Now all roads lead to France and heavy is the tread
Of the living; but the dead returning lightly dance.
Edward Thomas, Roads

Thursday, October 8, 2020

Armentières: A Gem of Postwar Reconstruction

Town Square Armentières

When the belligerents established their lines in October 1914, the town of Armentières found itself near the front. For the remainder of the war it was a key logistical center for the British Army and soldiers from across the Empire would be stationed there as they moved up and down the line. Their presence inspired the popular song "Mademoiselle from Armentieres." Death was ever present in the makeshift hospitals and the town suffered greatly from big German artillery. By 1917 poison gas shells had come into use, and the civilian population had to be evacuated. Occupied by the German Army during the Lys Offensive in April 1918, Armentières was totally destroyed in their retreat just a few weeks before the Armistice. Reconstruction was remarkably swift, and, in the process, the town gained a new visual identity inspired by Flemish architecture. 

In October 1914 the front line stabilized, and nearby Armentières, just 2 km distant, became a target for the fury of the German guns. Situated a good dozen miles south of Ypres, the main theater of operations, Armentières gained the nickname "The Nursery" because it was a quiet sector where newly arrived soldiers of the British Imperial Army were sent to familiarize themselves with trench warfare.

Factories in the town continued to produce for another two years until the increasing shelling, and the use of poison gas forced the inhabitants to gradually abandon the town. The remaining civilians were evacuated on 13 August 1917, during the Third Battle of Ypres.

The Town After the Fighting of 1918

On 9 April 1918 the German Army launched Operation Georgette, also known as the Battle of the Lys, in an attempt to take control of the ports used by the British on the north coast of France. The Germans entered Armentières on 11 April. During their subsequent retreat on 2 October, they destroyed everything in the town that could be of use to the Allies. They even blew up the belfry which, after four years of war, had come to symbolize the town’s resistance.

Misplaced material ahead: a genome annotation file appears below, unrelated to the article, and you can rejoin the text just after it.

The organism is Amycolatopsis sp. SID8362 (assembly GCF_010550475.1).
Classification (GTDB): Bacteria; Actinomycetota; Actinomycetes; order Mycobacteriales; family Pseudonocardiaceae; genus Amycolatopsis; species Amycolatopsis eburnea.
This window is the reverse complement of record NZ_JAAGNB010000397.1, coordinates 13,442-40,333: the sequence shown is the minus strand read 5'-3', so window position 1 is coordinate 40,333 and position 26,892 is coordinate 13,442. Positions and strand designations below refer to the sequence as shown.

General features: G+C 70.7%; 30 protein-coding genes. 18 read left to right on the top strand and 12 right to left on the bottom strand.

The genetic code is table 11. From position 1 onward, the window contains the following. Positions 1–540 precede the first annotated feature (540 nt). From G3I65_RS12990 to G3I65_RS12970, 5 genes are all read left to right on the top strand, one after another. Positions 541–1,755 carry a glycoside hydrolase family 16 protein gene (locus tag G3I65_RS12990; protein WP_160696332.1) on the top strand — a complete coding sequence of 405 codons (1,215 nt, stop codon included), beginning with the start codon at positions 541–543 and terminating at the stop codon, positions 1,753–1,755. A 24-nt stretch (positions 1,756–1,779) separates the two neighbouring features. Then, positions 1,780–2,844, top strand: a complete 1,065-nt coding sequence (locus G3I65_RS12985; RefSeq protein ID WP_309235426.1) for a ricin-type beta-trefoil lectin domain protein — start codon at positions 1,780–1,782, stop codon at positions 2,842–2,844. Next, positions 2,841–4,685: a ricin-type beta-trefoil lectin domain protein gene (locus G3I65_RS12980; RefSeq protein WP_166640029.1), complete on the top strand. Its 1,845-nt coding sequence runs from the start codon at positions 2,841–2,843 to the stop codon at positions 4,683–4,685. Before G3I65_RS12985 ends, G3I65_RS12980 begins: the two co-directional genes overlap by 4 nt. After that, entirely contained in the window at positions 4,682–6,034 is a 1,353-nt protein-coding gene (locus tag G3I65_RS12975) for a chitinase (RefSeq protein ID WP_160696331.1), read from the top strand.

By the end of the war three-quarters of Armentières was in ruins: 4,800 houses had been totally destroyed, another 2,400 severely damaged, and all the churches and public buildings were rubble and dust.

Architect Louis-Marie Cordonnier was selected to supervise reconstruction. He drew up plans for the town hall, Saint Vedast Church and the covered market (today the cultural venue Le Vivat). These buildings border the town square, or Grand Place, where stands the war memorial. In choosing for his designs a regional approach, characterized by red brickwork and high gables, Cordonnier sparked a "Flemish Renaissance" in Armentières. He had a similar influence in neighboring Bailleul, Comines, Merville, and Laventie. 

Town Hall

Modern town planning in France was born in the reconstruction of the towns and cities destroyed in the war. A law passed in 1919 required all councils responsible for more than 10,000 inhabitants to draw up plans describing the layout, decoration, and enlargement of their town with particular attention to be paid to main routes, water supply, and the sewer system. With the return of the townsfolk, who had had to leave their homes because of the fighting, reconstruction was not only urgent, it was also highly symbolic. People returned to Armentières at the rate of about 1,000 a month and were willing to invest their energy in the revival of the town.

Source: Remembrance Trails

No comments:

Post a Comment